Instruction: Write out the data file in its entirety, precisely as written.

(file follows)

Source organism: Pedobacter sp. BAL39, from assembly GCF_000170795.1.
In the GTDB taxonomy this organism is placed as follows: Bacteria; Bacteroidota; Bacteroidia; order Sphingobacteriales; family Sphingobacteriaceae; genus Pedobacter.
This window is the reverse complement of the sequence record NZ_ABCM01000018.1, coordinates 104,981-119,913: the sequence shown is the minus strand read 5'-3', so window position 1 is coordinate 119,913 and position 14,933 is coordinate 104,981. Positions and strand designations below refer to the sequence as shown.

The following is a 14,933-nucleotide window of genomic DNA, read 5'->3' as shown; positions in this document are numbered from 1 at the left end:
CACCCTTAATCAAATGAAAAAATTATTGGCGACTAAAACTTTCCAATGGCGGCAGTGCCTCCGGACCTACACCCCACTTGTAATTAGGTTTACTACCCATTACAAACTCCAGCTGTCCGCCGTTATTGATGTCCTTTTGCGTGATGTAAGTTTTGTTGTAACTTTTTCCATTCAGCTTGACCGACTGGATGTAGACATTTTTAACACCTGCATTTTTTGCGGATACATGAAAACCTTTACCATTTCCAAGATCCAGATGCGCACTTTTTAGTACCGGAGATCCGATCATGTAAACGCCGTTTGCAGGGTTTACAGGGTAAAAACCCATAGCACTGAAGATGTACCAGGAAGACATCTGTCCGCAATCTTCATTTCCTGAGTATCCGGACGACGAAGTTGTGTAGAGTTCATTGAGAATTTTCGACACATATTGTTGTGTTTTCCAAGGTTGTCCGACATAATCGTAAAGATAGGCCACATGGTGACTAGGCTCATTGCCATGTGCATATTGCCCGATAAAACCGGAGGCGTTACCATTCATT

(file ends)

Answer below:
Source organism: Pedobacter sp. BAL39, from assembly GCF_000170795.1.
In the GTDB taxonomy this organism is placed as follows: Bacteria; Bacteroidota; Bacteroidia; order Sphingobacteriales; family Sphingobacteriaceae; genus Pedobacter.
This window is the reverse complement of the sequence record NZ_ABCM01000018.1, coordinates 104,981-119,913: the sequence shown is the minus strand read 5'-3', so window position 1 is coordinate 119,913 and position 14,933 is coordinate 104,981. Positions and strand designations below refer to the sequence as shown.

The following is a 14,933-nucleotide window of genomic DNA, read 5'->3' as shown; positions in this document are numbered from 1 at the left end:
CACCCTTAATCAAATGAAAAAATTATTGGCGACTAAAACTTTCCAATGGCGGCAGTGCCTCCGGACCTACACCCCACTTGTAATTAGGTTTACTACCCATTACAAACTCCAGCTGTCCGCCGTTATTGATGTCCTTTTGCGTGATGTAAGTTTTGTTGTAACTTTTTCCATTCAGCTTGACCGACTGGATGTAGACATTTTTAACACCTGCATTTTTTGCGGATACATGAAAACCTTTACCATTTCCAAGATCCAGATGCGCACTTTTTAGTACCGGAGATCCGATCATGTAAACGCCGTTTGCAGGGTTTACAGGGTAAAAACCCATAGCACTGAAGATGTACCAGGAAGACATCTGTCCGCAATCTTCATTTCCTGAGTATCCGGACGACGAAGTTGTGTAGAGTTCATTGAGAATTTTCGACACATATTGTTGTGTTTTCCAAGGTTGTCCGACATAATCGTAAAGATAGGCCACATGGTGACTAGGCTCATTGCCATGTGCATATTGCCCGATAAAACCGGAGGCGTTACCATTCATT